Worlds away in Philadelphia’s middle class African-American West Oak Lane neighborhood is a black-Jewish congregation that has only been headed by women. Indeed, when Hebrew Union College announced that Stanton was to become the world’s first female African-American rabbi, Debra Bowen was bemused. The 63-year-old rabbi of Temple Beth’El has been behind the pulpit since 2001. She became rabbi when her predecessor—and mother—passed away. Louise Elizabeth Dailey, the synagogue’s founder, had served as its spiritual leader for 50 years.
Born into a Baptist family in Maryland—her father was a minister—Dailey was working as a housekeeper for a Jewish family in Philadelphia when she recognized that she had a deep spiritual—and, she believed, historical—connection to Judaism. She decided to observe the Sabbath on Saturdays and to keep kosher, and soon began holding weekly services in her living room. When the crowd grew too large, the group decided to build a synagogue. “My mother had the ability to break down Torah and simplify it,” says Bowen. “She could quote Torah chapter and verse—and she reached people.”
Under Dailey, the congregation wasn’t interested in becoming part of the white Jewish world. Back in the 1950s, “people of color who practiced Judaism were painted in a very negative light,” says Bowen, who recalls that publishers refused even to send prayer books to the congregation. “The doors were closed until we met Rabbi Greenberg.” In the mid-1990s, the revered Conservative rabbi and author Sidney Greenberg, discovered Temple Beth’El near his former home. “He went in and he kept coming back,” says Bowen. “He was extremely instrumental in introducing us to mainstream Judaism, he declared that we were Jews, and helped us acquire siddurim (prayer books).”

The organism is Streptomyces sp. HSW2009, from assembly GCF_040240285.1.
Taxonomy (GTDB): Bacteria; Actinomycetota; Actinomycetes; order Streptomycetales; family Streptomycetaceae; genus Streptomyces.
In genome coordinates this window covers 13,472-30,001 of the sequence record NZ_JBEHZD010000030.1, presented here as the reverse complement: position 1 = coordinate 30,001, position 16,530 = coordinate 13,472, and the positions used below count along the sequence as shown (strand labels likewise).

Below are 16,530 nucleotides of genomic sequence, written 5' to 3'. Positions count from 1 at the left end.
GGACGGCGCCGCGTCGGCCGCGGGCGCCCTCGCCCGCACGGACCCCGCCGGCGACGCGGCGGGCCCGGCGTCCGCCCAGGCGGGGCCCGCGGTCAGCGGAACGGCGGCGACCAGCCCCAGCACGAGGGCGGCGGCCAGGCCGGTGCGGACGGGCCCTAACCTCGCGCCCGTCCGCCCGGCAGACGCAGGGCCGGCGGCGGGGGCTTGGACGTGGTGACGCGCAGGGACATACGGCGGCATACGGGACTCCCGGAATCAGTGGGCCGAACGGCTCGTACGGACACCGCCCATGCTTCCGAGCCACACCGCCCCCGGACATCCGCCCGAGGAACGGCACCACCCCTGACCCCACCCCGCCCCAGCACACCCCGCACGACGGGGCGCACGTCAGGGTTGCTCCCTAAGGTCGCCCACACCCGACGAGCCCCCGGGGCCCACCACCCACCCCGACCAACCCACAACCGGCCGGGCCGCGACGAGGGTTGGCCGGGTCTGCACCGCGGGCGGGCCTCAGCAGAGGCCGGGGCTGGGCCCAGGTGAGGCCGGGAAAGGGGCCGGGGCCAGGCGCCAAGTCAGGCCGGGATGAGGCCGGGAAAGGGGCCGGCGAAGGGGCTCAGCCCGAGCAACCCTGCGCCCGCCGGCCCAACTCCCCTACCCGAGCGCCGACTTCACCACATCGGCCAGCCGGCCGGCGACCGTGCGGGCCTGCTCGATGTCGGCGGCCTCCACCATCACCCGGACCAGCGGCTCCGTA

Since Bowen took over, Beth’El has deepened its connections to the broader Jewish community. About four years ago, the synagogue was able to order siddurim directly from the publisher for the first time. And earlier this year, the synagogue received its first Torah from Israel—something that it had previously been unable to obtain due to questions about its authenticity. “I feel like the times are changing, that Jews are finally ready to accept us and the fact that Judaism is not monolithic,” says Bowen. “There are different ways to practice Judaism. The commonality is that we believe in one God, and there are too few of us to spend time fighting each other.”
The congregation’s integration into the mainstream has coincided with its shedding of Christian rituals. Some critics still refer to it as a congregation “in transition.” But Jon Cutler, a Reconstructionist rabbi who teaches a class called “Jews on the Fringes” at Gratz College, a transdenominational Jewish school in Philadelphia, says that “a good 90 percent of its [several hundred] members are truly Conservative Jews in keeping kosher and Shabbat.”
Cutler held several joint services with Bowen and her congregation while serving as rabbi of Tiferes B’nai Israel in Warrington, Pennsylvania, and is very enthusiastic about the synagogue. So is Rabbi Carol Harris-Shapiro, another Philadelphia-based Reconstructionist rabbi and a professor at Temple University, who brings students to hear Bowen talk about her Jewish identity. She says that the services “incorporate traditional Sabbath liturgy and Torah-reading mixed with inspiring African-American traditions” and create a “spiritually powerful and uplifting worship experience.”
Bowen is proud that Beth’El is thriving. “I’m not in a position to tell mainstream Judaism how to behave,” she says, “but at some point they’re going to wake up and realize that we are growing and having children and raising them Jewishly. Mainstream Judaism is not growing as rapidly as we are,” she says. “Every Saturday at our synagogue, 20 to 30 children under the age of 10 get up and sing Adon Olam like you’ve probably never heard it. It’s Jewish soul,” she says. “They rock the house.”